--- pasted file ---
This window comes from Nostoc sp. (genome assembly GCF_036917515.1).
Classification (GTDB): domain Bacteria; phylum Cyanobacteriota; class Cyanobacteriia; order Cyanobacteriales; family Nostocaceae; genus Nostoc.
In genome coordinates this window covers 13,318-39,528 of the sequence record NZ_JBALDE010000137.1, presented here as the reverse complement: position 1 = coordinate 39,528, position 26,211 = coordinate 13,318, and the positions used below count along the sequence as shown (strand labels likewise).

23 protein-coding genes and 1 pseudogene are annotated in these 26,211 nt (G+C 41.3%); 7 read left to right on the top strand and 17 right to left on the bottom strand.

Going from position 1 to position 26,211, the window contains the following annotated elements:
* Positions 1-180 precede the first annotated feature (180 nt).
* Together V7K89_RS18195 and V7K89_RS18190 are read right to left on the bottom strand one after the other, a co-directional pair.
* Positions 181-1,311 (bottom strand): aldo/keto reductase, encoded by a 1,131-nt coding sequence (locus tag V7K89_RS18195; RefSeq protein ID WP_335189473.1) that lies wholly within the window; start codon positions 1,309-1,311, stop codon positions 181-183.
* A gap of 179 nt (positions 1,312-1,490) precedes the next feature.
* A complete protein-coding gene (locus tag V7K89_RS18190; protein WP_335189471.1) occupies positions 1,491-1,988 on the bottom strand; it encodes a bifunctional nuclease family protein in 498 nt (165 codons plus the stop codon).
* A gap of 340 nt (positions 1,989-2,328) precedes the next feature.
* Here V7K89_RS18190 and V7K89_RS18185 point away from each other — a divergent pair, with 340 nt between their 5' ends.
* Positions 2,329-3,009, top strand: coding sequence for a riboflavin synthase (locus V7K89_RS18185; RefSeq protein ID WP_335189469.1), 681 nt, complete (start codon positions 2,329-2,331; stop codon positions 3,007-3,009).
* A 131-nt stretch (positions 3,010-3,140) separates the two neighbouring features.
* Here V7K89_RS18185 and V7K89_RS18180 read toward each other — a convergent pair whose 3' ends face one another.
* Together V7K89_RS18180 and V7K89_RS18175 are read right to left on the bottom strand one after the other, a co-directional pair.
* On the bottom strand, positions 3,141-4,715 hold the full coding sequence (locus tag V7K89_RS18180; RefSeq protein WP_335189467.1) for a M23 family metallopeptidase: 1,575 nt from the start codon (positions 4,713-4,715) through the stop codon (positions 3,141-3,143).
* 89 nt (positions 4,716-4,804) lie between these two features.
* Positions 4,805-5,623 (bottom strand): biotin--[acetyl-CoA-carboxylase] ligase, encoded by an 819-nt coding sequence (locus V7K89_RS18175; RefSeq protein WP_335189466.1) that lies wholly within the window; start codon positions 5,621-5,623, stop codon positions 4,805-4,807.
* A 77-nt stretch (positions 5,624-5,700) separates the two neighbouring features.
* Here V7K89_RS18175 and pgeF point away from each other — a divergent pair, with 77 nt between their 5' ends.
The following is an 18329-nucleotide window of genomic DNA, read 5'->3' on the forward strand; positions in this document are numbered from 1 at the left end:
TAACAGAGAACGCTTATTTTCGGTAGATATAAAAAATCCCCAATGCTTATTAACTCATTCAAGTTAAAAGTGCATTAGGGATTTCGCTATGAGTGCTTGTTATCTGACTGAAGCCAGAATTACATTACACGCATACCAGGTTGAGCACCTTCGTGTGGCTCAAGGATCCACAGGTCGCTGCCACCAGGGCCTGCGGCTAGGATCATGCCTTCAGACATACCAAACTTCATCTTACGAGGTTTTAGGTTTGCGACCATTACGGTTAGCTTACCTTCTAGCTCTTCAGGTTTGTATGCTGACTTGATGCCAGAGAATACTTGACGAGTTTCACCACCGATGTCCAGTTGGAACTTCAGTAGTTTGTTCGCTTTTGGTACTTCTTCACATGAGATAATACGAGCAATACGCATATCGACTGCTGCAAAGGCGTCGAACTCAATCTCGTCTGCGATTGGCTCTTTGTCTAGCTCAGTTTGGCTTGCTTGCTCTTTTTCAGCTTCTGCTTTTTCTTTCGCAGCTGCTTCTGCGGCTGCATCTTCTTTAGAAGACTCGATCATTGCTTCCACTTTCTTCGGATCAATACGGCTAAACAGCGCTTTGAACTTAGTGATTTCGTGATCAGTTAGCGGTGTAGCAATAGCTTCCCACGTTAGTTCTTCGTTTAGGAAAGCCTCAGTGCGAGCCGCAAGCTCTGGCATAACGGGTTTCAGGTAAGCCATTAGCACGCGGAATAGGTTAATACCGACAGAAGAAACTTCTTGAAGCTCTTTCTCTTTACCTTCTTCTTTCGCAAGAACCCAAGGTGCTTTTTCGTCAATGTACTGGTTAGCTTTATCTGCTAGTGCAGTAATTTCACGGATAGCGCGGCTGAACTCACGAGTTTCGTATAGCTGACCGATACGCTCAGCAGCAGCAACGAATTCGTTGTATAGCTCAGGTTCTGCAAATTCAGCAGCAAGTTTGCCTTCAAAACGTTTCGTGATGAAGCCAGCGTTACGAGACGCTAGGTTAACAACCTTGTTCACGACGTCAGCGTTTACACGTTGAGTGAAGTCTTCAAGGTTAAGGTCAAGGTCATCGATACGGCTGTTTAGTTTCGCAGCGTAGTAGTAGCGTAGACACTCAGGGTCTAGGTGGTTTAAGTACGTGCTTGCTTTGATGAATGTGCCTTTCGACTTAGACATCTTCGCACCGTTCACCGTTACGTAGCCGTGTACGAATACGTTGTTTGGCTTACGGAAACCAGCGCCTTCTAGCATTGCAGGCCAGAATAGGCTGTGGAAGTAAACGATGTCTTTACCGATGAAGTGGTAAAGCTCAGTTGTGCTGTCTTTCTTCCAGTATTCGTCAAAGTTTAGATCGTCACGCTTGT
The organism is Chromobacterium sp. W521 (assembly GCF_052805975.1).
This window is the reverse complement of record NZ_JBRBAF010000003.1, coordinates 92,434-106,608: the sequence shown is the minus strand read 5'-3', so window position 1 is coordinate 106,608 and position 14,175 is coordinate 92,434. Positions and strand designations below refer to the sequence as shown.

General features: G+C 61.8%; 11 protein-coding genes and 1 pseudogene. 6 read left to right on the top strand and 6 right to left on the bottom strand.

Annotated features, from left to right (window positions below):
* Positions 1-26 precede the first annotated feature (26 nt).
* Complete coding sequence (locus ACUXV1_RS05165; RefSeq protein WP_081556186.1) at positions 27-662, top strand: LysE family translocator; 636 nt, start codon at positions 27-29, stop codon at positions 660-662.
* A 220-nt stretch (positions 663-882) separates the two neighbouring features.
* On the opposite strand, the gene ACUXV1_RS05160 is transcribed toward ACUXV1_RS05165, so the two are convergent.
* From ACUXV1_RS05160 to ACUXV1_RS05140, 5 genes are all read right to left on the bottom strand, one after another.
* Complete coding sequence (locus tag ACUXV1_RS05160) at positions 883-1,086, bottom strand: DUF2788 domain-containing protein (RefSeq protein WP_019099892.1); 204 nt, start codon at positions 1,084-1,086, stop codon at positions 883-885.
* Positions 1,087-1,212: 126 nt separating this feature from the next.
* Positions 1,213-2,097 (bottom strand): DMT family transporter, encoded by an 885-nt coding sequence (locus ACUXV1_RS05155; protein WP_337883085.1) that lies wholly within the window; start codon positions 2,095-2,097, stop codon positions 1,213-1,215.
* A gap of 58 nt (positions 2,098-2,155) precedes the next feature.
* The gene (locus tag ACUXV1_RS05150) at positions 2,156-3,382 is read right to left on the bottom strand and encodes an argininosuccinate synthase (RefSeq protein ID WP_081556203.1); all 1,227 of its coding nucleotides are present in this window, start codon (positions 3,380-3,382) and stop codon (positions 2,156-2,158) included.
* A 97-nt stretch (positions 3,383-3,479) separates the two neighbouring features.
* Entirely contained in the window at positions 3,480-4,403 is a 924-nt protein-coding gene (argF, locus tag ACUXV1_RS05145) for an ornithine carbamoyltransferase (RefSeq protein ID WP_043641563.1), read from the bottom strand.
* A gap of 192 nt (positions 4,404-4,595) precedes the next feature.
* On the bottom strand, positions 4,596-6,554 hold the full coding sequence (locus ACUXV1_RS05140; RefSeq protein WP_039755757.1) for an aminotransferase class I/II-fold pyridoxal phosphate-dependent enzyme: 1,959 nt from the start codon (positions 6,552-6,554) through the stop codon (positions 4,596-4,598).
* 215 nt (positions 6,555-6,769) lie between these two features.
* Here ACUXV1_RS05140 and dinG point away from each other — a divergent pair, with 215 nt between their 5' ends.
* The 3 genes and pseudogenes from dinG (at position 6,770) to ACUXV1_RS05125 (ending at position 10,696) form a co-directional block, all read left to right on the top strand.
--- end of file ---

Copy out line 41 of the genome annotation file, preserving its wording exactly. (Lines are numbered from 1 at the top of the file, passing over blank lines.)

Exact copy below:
* On the bottom strand, positions 4,596-6,554 hold the full coding sequence (locus ACUXV1_RS05140; RefSeq protein WP_039755757.1) for an aminotransferase class I/II-fold pyridoxal phosphate-dependent enzyme: 1,959 nt from the start codon (positions 6,552-6,554) through the stop codon (positions 4,596-4,598).